Marriage and Slavery in Early Islam
function, it did not play a prominent role for the early jurists. Analogy, however, filled a significant need. Many situations were not directly addressed by rev- elation or prophetic precedent. By allowing the extension of a ruling from one case to another via a shared underlying rationale ( ® illa, ratio legis), analogy extended the jurists’ reach far beyond the texts while allowing them to conceptualize their project as applying revelation to life.
    An analogy requires an essential similarity that allows for com- parison, but it also requires difference: if things were actually the same, analogy would be unnecessary, as there would be identity. In this re- spect, analogy is much like metaphor. But the legal domain of analogy requires a more precise mapping of one decision onto another, often to the exclusion of other possible “targets.” The fact that things are ana- logous in some respects does not mean that they are so in every re- spect. An example from the realm of divorce can clarify this. In a Hanafi discussion of a wife’s option of divorce, beginning or resuming travel causes her to lose her right to choose. The jurists affirm, in their discussion of various modes of travel, that “a boat is like a house.” 101 That is, the forward motion of the boat does not constitute a deliberate progression on the woman’s part that implies a rejection of her choice.
    To take this analogy to mean that a boat is a house or that all the regu- lations applying to houses also apply to boats would be ludicrous.
    With marriage and sales, the question of how far the analogy stretches is trickier, in part because of the jurists’ consistent recourse to comparisons. Despite the likening of marriage to purchase and a wife to a concubine, a wife was not—and could by definition never be—her husband’s slave. Not only was she due marital rights far beyond those due to enslaved persons from their owners, though different from and lesser than those granted to her husband, but the two types of milk could not be combined. (This will be addressed further in Chapter 5.) Yet marriage and slavery both made a woman sexually lawful. Of par- ticular significance is payment associated with a husband or master’s dominion. Both dower and the purchase price of a female slave com- pensate for exclusive licit access to and control over a particular woman’s sexual capacity. The obligation to pay dower correlates to sexual law- fulness in marriage, just as the purchase of a slave conveys sexual lawfulness—provided that other necessary criteria, such as proper con- sent and the absence of impediments, are also fulfilled.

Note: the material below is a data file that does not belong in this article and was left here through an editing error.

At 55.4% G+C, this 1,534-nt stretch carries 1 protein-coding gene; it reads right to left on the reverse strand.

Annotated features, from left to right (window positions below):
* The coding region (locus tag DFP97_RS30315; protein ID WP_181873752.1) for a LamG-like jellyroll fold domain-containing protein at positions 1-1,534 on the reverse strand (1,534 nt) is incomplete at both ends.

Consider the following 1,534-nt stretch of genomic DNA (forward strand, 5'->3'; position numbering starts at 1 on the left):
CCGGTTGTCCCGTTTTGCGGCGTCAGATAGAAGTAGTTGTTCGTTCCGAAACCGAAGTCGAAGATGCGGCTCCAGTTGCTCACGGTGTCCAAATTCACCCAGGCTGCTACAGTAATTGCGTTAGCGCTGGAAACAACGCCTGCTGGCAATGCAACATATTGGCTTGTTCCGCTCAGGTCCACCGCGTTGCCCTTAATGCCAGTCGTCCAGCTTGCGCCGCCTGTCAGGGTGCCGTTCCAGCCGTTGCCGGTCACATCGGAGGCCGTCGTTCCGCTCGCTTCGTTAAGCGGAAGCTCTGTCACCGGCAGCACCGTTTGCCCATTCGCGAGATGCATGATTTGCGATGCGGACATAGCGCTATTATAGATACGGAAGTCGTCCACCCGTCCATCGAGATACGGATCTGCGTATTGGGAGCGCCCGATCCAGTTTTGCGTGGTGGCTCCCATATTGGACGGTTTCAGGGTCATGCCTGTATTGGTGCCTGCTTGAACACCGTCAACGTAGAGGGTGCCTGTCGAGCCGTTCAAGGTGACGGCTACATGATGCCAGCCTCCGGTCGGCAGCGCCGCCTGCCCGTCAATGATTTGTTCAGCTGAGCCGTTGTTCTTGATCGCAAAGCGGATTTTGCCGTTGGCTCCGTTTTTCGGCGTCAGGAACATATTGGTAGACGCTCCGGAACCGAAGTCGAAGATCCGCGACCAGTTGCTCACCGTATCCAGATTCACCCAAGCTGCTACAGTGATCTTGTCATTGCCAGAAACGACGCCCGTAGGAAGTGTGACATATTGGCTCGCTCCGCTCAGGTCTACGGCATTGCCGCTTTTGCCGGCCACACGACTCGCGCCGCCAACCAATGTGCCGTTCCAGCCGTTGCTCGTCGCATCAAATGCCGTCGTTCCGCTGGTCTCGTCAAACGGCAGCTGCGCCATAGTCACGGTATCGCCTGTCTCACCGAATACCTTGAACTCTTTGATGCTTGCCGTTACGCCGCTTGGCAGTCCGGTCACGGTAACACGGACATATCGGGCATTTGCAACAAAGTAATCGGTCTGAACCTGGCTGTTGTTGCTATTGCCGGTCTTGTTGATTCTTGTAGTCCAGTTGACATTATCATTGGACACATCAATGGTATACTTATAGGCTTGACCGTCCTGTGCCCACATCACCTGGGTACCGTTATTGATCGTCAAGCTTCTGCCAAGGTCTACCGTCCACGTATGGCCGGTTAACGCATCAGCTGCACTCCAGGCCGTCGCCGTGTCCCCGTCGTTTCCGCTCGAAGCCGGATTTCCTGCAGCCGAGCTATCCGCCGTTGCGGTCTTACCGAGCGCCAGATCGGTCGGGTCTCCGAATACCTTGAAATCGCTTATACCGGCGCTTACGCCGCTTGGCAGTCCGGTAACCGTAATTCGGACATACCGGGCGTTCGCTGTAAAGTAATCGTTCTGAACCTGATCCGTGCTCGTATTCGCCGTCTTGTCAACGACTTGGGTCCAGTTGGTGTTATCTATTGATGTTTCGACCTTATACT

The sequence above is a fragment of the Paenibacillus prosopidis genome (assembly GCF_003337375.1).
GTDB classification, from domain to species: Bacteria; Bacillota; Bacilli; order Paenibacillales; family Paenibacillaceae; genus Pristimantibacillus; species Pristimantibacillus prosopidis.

Given the ubiquity of commercial terminology and the notion of sale as the paradigmatic transaction, comparisons between dower and price were practically inevitable. An outline of the basic rules govern- ing dower will help clarify the underpinnings as well as the limits of legal parallel between dower and a purchase price. The jurists accepted a crucial distinction: marriage contracted for an unspecified dower was valid, whereas sale contracted without a fixed price was void. Nonethe- less, they drew heavily on the regulations established for sales (espe- cially of female slaves) to remedy this and other irregularities with dow- ers. In the frequent analogies made between marriage of a woman and purchase of a slave, the jurists likened the wife to a slave, the husband to the master, and the dower to the purchase price.
    In one scenario reported in the Mudawwana, a man sends a repre- sentative to marry him to a woman for a dower of 1,000 dirhams. The representative dutifully contracts the marriage, but for twice that amount. Sahnun asks Ibn al-Qasim whether in Malik’s view the husband owes the entire 2,000 dirhams. 102 Ibn al-Qasim answers, in accordance with Malik’s logic, that the husband must pay the entire amount if he con- summated the marriage despite knowing that his representative had set a higher dower. To

Similar Books

The Clearing

Dan Newman

Dead Funny

Tanya Landman

Where Love Takes You

Rosemary Smith

Bare Witness

Katherine Garbera

The Small BIG: Small Changes That Spark Big Influence

Steve J. Martin, Noah Goldstein, Robert Cialdini

Banquet on the Dead

Sharath Komarraju

The Tree

Judy Pascoe